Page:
6 Steps to Take After Being Deferred by Vanderbilt

  1. Go for a run, a swim, a walk — anything to clear your mind. You’re going to have to attack the deferral. But first, clear your head!
  2. Fill out Ivy Coach’s free consultation form and set up a time for a call to learn about our services for deferred applicants.
  3. Complete a PostMortem application review with Ivy Coach. We’ll go through every section of your Common Application and up to three supplements, letting you know what went wrong, what went right, and what needs to change for your applications due around the top of the New Year.
  4. Submit a compelling Letter of Continued Interest to Vanderbilt within a few days of your deferral. No brags. No updates. The letter should be a love letter to Vanderbilt. You must show rather than tell why Vandy remains the school you most wish to attend. In a word, Ivy Coach’s post-deferral letters are weird. It’s a big reason why they’re so often effective.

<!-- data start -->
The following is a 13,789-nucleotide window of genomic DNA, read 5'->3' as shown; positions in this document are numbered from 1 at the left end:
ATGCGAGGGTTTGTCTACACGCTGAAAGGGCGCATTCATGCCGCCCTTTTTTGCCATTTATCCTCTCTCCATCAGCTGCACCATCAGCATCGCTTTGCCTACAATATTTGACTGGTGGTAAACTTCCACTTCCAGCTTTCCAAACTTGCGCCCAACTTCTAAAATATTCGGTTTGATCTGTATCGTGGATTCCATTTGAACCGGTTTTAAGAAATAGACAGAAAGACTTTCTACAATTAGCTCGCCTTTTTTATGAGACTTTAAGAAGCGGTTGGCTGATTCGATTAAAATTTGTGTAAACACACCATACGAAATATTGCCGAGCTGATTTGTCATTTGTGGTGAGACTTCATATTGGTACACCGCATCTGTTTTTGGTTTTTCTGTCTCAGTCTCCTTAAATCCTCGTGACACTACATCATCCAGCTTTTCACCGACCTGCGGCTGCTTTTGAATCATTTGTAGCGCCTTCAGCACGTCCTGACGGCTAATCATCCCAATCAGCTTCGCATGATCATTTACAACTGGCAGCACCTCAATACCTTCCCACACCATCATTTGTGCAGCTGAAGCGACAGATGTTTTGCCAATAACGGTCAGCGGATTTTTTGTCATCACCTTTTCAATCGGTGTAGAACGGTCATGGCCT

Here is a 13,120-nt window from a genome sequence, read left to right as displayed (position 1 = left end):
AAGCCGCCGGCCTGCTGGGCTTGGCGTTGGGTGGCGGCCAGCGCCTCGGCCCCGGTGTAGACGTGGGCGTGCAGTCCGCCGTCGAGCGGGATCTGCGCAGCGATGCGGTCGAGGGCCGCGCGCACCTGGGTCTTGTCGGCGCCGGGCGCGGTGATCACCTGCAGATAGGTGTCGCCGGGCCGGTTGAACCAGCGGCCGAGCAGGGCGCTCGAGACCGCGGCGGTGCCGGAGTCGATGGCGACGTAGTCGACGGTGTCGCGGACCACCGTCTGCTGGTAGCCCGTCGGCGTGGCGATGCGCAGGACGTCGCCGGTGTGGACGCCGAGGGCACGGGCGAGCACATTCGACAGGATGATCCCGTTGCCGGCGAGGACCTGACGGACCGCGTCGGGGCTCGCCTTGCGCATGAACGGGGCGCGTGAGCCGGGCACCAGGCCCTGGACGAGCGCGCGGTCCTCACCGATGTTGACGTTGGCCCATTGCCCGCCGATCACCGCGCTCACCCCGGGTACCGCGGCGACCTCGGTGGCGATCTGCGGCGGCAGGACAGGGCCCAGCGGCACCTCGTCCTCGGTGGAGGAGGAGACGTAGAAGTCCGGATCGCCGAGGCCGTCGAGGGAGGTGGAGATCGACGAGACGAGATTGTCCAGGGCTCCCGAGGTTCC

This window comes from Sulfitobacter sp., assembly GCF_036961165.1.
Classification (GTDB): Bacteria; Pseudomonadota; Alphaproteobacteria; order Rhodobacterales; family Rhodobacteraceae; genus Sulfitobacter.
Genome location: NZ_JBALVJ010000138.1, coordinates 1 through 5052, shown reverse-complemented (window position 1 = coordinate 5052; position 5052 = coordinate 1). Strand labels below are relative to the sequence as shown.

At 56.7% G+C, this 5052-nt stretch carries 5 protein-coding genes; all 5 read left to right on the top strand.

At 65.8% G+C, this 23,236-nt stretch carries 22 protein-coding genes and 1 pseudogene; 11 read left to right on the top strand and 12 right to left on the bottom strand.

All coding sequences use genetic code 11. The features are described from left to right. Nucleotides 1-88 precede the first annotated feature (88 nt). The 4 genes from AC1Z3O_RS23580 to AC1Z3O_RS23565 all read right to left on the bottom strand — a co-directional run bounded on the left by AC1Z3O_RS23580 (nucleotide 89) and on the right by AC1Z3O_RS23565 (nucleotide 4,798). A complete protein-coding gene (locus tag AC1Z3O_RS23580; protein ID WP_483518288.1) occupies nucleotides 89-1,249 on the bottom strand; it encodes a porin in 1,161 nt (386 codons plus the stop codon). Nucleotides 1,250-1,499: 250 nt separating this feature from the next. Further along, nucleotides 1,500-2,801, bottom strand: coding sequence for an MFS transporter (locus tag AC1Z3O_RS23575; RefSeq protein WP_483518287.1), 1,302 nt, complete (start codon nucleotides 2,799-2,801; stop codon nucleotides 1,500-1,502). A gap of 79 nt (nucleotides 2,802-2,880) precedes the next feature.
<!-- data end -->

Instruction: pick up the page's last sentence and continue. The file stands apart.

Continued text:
5. Use the Letter of Continued Interest to Vanderbilt as a framework for how you’ll reposition your narrative in your Regular Decision applications (you can’t change your Vanderbilt application but you can change any RD applications you haven’t yet submitted).
  6. In the New Year, after it’s been submitted, bring your Letter of Continued Interest to your school counselor so they can make an advocacy call to your regional representative at Vanderbilt on your behalf. Some school counselors won’t make advocacy calls, but the good ones will.

Vanderbilt Deferral FAQ

Does Vanderbilt accept, defer, or deny the most Early Decision candidates?